I originally installed a mechanic engine mount, the idea was to be able to move the weight a bit forward in engine up position.  I then had to rebuild it a bit for it to work, which added a bit of weight to it.  It still had a few nuisances with regards to handling so I decided it was time for retirement.

I'm currently working on a fixed mount.  This will be a Divinycell HD foam cored mount that will leave the engine at the very stern but be a few kg lighter than the other.

To be continued...

Late update on interior development. Poor pictures

I guess I got so busy sailing last spring that I did not follow up on my interior work.

Mainsail pre feeder

One of the draw backs of the boomless mainsail is that it is very difficult to raise single handed.  I put the rolled sail on the wing net, and the halyard is led to the cockpit.  It is almost necessary to have a person at the mast to maker sure the boltrope feeds properly.  So I'm looking at a technical solution to this particular crew need.

I'm currently working on a prototype carbon fibre pre feeder that will support the bolt rope over a few cm just below the slot.

Routing a mould in a piece of MDF

After sanding and covering the MDF with packaging tape, I put the carbon, foam and vacuum consumables in.

Waiting for demould until fully cured

The piece out of the mould

Cut in two pieces, one each side of the mast.  Digging out end foam.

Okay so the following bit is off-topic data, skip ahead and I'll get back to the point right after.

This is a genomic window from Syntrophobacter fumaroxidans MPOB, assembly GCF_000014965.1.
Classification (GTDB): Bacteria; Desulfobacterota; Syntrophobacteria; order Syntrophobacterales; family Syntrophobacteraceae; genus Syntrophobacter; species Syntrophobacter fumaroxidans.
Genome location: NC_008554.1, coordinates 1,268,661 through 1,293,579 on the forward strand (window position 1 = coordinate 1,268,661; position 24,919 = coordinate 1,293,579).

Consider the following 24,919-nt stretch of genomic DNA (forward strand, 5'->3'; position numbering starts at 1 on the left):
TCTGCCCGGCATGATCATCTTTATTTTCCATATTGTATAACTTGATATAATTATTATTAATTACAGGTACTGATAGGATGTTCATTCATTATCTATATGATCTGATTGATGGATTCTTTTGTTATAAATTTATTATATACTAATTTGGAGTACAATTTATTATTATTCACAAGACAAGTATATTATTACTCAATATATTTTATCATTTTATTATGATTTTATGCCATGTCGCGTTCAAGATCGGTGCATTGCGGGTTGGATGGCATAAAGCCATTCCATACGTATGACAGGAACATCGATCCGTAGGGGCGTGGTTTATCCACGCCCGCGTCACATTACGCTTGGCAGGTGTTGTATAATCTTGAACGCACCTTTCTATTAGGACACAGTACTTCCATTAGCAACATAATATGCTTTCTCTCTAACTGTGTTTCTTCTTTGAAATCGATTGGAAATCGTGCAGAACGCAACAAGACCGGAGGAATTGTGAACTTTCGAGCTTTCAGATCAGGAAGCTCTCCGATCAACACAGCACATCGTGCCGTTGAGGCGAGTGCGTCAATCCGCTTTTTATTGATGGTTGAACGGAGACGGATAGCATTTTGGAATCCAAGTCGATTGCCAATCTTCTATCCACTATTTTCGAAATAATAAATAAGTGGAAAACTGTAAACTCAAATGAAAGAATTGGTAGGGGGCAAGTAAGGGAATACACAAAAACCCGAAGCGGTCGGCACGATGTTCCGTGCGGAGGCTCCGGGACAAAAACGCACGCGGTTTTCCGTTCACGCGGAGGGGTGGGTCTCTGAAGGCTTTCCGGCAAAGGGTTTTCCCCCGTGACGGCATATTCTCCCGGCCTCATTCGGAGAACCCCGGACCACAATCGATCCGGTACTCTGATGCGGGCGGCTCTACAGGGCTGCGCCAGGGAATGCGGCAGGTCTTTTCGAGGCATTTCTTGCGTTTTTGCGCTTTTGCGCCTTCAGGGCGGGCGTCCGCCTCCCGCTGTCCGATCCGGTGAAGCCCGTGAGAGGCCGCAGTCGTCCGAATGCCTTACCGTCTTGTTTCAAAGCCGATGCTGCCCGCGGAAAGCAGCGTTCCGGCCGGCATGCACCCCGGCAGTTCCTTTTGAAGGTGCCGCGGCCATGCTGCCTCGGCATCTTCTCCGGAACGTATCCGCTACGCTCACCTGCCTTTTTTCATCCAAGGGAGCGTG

Filling with HD epoxy putty.

To be continued....

Floats in storage. Main hull inside.

While waiting for some models showing the effect of the rebuild of the floats, the material to do it, and maybe getting hold of the money needed to buy Ian's banana foils, the floats was put in storage to give room for the main hull.

This was moved inside on the special built wagon by the help from some good friends.

This was in time as the hull was getting gradually filled by rain water because of a few leaks, and the temperature fell well below freezing just after the hull was safe inside on November 27th.

Tuesday, November 27, 2012

Jacta est alea

Supposedly said by Julius Caesar on January 10, 49 BC when he crossed the river Rubicon to start the war against Pompeius. Today repeated by yours sincerely as I cut the bow off Panta Rei's starboard float.

The bow bulkhead's position was established by palpatory percussion and measurement from the beam bulkhead.  Then I drilled holes safely forward of the bulkhead to establish it's exact location.

Then I drew a line and cut the float in halves.  OUCH!

Showing current and suggested new surface contour at this location

Starting to build up a new foam blank for the elongated plumb bow.  Old and new, side by side

I've calculated the added volume from bow bulkhead to beam bulkhead to be approximately 26 litres.  I have to look closer at the difference between the two foam caps, but the added length alone should give more than 10 litres.

Saturday, November 24, 2012

Main sheet mods

I had the recommended 6:1/24:1 main sheet.  I used the Ronstan system main sheet #12. I've used a 10mm triple braid for coarse and 8mm for fine.  My focus at the time of purchase was grip and the hand of the line.  There is a lot of friction in the lines and I will change to thinner lines for that reason, at least the coarse.

I would wish for a bit more power on the coarse.  The fine has plenty of power, but very little travel.

Today I added a block to get 7:1 coarse, left the fine so 28:1 fine.  Usual crossing lines as the triples make.  I had a 50 kg load that was not able to let the line out because of friction.

After studying this set up for a while I got an idea and threaded it again. Voila! The twist was gone. No scientific results, but it felt lighter.  I also went down to 3:1 for the fine.  Will have to replace the 40 double with a single with becket. And a thinner line and I guess I'll be there.  7:1/21:1 it is now.